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Wendy’s Franchisee Sued by EEOC for Disability Discrimination

April 17, 2012

Killeen Fast-Food Restaurant Refused to Hire Hearing-Impaired Applicant Despite His Qualifications, Federal Agency Charges

The U.S. Equal Employment Opportunity Commission (EEOC) announced today that it has filed suit against CTW L.L.C., a Wendy’s franchisee, for denying employment to [an applicant with a hearing-impairment] because of his disability in violation federal law.

The EEOC charges in its suit, Case No. 6:12-CV-00091-WSS in U.S. District Court for the Western District of Texas, Waco Division, that the general manager of a Killeen, Texas Wendy’s refused to hire Michael Harrison, Jr. for a cooker position, despite his qualifications and experience, upon learning that Harrison is [a person with a hearing impairment].

According to the EEOC, Harrison, who had previously worked for a different fast-food franchise for over two years, was denied hire by the general manager. Harrison said that after successfully interviewing with the Wendy’s shift manager, he attempted to complete the interview process by interviewing with Wendy’s general manager via Texas Relay, a telephonic system utilized by people with hearing impairments. Harrison told the EEOC that during the call he was told by the general manager that “there is really no place for someone we cannot communicate with.”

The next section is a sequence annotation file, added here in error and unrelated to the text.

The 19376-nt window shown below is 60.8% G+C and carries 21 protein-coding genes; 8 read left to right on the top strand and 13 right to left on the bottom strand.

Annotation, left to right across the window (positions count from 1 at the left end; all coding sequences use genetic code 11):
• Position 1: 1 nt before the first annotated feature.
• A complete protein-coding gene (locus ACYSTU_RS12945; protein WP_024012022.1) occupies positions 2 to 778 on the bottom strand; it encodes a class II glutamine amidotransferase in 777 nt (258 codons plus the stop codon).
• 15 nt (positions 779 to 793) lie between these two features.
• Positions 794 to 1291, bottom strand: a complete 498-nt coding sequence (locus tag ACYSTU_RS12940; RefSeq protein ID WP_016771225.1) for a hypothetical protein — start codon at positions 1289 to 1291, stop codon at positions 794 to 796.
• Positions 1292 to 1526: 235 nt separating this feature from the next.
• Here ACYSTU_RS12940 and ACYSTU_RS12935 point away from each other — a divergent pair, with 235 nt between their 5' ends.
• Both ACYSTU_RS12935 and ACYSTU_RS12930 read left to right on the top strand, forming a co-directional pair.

The Americans with Disabilities Act (ADA) prohibits disability discrimination and requires employers to make reasonable accommodations to employees’ and applicants’ disabilities as long as this does not pose an undue hardship.

“In these tough economic times, opportunities for employment are at a premium,” said Robert A. Canino, regional attorney for the EEOC’s Dallas District Office. “Here, Mr. Harrison had the work experience necessary to do the job and was prepared to contribute his solid work ethic and skills again to the food retail business, but was denied the chance to do so on irrelevant and unlawful grounds.”

The EEOC seeks injunctive relief, including the formulation of policies to prevent and correct disability discrimination. The suit also seeks lost wages and compensatory damages for Harrison and punitive damages against CTW L.L.C. The EEOC filed suit after first attempting to reach a pre-litigation settlement through its conciliation process.

“The ADA requires companies to treat [persons with disabilities] the same as all other applicants for a job," said Joel Clark, trial attorney for the EEOC. “This company automatically refused to consider Mr. Harrison for employment solely because of his hearing impairment. Wendy’s should not have relied on its own negative, generalized assumptions about his ability to communicate.”

The EEOC enforces federal laws prohibiting employment discrimination. Further information about the EEOC is available on its web site at www.eeoc.gov.

News source: U.S. Equal Employment Opportunity Commission


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